THE WAY YOU TALK ABOUT IT IS ALMOST THE WAY PEOPLE TALK ABOUT WINE. HOW DID YOU LEARN THAT LANGUAGE?

For us, after dealing with it for three or four years, we feel it a lot, we wear it a lot, we can tell you instinctively now when we see it and feel it. If you’re sensuous or you like food or you like wine or you like art, then this just gets incorporated into the whole thing.

TELL ME ABOUT HOW EACH OF YOUR VISIONS PLAY INTO MAKING IN THE FINAL PRODUCT.

We are really different people. We have really different aesthetics but we all meet pretty easily on what’s going to look good on most people, what’s interesting looking, a little edge to it, plus we have Lynn’s size and my size and we’re just really right in the middle. We’re three different-sized women and that calls for different stuff depending on your size and what you want to emphasize and what you want to de-emphasize.

 

 

ONE THING THAT I’VE NOTICED JUST FROM LISTENING TO YOU TALK IS THAT YOU KNOW THE PEOPLE YOU WORK WITH – YOUR MANUFACTURERS. WHAT ARE YOUR RELATIONSHIPS WITH THEM LIKE?

I believe it’s all about relationships. I went to a wedding about a year and a half ago in Colorado and I met this guy who works for Ralph Lauren and he said to me, “It’ all about relationships.” That’s my instinct. That’s what we try to do, we talk: “How are you, how are your kids,” et cetera. I like them, I want to know them as people, I want to know what they’re about and stuff because otherwise they’re not leveling with you when things go wrong. We need to know what happened, how people feel, and what do we need to do. That’s what the world’s about and it’s personal.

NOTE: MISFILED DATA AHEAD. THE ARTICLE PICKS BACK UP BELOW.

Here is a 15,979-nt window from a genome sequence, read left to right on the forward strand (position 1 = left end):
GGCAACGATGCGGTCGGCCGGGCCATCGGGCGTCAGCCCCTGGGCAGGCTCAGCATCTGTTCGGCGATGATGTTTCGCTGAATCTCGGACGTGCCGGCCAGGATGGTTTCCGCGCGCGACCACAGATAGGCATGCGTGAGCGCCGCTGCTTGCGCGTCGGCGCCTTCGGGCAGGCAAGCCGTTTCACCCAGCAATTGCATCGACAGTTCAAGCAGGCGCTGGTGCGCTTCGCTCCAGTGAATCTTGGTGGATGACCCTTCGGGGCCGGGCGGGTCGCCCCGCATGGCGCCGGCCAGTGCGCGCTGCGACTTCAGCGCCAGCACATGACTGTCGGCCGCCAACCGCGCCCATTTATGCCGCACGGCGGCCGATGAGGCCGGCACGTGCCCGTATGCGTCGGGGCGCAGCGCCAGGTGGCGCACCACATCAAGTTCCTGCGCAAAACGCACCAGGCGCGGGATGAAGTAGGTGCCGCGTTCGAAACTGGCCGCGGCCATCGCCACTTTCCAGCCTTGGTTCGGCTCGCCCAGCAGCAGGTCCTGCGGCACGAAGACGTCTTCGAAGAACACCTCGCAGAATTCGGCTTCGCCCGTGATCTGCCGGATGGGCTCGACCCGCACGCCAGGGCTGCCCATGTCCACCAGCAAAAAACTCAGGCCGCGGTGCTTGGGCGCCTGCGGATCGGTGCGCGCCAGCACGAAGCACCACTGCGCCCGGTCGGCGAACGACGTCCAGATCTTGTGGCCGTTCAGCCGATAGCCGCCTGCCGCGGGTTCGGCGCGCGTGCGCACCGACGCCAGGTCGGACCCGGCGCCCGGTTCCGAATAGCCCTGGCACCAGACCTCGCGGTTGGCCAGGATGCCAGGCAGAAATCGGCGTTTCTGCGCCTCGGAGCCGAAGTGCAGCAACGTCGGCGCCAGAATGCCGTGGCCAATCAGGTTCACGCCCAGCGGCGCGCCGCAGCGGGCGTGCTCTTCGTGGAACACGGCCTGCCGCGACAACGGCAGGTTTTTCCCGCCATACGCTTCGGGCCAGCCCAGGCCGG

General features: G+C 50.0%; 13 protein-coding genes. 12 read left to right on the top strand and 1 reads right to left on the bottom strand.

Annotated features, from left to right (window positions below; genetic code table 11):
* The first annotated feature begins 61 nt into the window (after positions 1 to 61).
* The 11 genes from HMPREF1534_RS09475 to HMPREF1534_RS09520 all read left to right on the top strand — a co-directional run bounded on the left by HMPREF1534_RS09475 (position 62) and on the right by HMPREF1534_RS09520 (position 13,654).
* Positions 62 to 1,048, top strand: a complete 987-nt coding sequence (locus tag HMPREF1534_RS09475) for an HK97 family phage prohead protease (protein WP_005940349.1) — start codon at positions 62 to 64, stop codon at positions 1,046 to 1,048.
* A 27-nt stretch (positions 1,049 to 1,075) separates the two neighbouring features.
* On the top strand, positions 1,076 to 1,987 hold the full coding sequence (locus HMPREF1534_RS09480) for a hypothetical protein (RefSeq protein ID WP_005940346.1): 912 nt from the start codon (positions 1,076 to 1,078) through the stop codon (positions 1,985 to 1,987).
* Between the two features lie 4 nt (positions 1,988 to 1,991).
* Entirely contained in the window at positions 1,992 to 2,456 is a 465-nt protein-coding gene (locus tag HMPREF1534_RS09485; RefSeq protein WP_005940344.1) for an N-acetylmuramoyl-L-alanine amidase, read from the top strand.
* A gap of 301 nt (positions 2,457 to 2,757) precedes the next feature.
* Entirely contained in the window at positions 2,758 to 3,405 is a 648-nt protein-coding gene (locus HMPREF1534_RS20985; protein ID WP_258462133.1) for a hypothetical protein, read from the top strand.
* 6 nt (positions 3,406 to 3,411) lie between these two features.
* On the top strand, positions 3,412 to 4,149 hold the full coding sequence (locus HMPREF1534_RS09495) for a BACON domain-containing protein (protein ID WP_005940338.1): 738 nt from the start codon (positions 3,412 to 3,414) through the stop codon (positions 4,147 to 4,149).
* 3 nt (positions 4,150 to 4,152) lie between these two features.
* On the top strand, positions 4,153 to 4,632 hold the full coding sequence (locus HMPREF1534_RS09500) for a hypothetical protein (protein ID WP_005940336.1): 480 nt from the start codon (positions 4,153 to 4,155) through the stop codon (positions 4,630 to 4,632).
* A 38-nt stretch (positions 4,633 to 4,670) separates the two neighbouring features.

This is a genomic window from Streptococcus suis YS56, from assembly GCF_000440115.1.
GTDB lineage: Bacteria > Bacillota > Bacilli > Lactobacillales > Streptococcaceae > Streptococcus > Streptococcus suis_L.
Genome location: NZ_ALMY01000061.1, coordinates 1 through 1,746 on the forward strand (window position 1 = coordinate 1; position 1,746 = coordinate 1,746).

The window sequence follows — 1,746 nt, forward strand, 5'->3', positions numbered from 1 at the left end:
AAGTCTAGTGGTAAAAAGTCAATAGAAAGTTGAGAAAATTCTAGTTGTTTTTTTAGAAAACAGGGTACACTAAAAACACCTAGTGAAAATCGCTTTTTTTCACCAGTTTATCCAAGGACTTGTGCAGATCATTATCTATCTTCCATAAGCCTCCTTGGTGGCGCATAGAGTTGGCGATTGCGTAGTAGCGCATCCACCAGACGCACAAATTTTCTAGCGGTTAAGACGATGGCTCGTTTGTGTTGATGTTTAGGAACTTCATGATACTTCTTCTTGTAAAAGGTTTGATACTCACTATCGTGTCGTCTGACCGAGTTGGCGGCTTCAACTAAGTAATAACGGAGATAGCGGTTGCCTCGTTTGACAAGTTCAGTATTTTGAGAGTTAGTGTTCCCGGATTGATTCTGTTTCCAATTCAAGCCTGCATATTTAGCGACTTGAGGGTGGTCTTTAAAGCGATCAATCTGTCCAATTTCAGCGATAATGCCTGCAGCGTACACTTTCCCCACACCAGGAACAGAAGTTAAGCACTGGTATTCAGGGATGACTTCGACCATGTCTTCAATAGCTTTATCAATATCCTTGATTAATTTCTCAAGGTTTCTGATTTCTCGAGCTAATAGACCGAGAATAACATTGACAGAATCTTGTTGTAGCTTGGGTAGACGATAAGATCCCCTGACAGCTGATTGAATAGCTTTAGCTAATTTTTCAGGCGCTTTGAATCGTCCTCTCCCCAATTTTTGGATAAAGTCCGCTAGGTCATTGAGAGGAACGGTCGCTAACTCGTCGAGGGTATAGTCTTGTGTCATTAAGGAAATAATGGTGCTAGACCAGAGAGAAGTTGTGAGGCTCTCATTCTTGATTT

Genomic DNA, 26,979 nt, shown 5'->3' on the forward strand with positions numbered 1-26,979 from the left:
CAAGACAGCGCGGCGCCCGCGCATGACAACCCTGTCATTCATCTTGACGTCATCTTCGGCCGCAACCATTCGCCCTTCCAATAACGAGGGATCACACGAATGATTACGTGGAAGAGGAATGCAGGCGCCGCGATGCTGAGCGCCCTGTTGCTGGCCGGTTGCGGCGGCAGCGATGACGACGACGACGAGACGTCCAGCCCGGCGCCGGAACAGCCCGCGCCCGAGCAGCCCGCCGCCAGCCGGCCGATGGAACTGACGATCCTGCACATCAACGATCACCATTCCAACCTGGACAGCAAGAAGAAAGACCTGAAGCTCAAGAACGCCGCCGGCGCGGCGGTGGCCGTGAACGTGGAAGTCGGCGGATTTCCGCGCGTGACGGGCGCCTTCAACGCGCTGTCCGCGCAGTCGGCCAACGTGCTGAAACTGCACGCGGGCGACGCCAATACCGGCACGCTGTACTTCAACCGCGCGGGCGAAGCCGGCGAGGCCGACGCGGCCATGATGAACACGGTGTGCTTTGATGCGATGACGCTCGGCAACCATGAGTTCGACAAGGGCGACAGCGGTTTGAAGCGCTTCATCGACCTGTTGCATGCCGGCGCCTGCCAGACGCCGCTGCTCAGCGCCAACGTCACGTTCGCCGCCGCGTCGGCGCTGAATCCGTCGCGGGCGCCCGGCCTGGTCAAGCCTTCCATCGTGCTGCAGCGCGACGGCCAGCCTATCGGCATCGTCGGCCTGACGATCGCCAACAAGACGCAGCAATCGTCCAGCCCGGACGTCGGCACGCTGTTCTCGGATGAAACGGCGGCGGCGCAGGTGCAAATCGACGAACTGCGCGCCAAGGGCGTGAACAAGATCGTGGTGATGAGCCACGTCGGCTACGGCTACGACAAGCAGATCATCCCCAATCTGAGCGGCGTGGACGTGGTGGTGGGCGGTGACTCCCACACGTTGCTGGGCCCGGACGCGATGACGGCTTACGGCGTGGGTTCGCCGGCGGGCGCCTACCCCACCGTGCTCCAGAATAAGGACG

Also, we have huge relationships with our customers. A lot of them are over the mail. I have a relationship now with a woman from Florida and she’s taking me out to lunch. She said, “I had a horrible year and it really helped to be able to just to talk back and forth with you.” It’s all about relationships. When the women come in here to shop, there are huge conversations. It can be amazing conversations about anything that they’re thinking about at this point. A lot of it is how our bodies feel in our clothing. After 45, things start happening in your midsection that you don’t even know what’s going on. At 45, you start expanding in the middle without doing anything different, and then from then on, it’s a big uphill battle. The clothes are to make you feel good. Most of the women, we get great letters saying, “I never thought I’d feel good again in clothing, but I like how I look and feel in these clothes.” I think those people think that no one’s designing for them anymore. They don’t want to shop at Banana Republic and J. Crew and stuff where their kids shop and they want to be in something that is not Macy’s.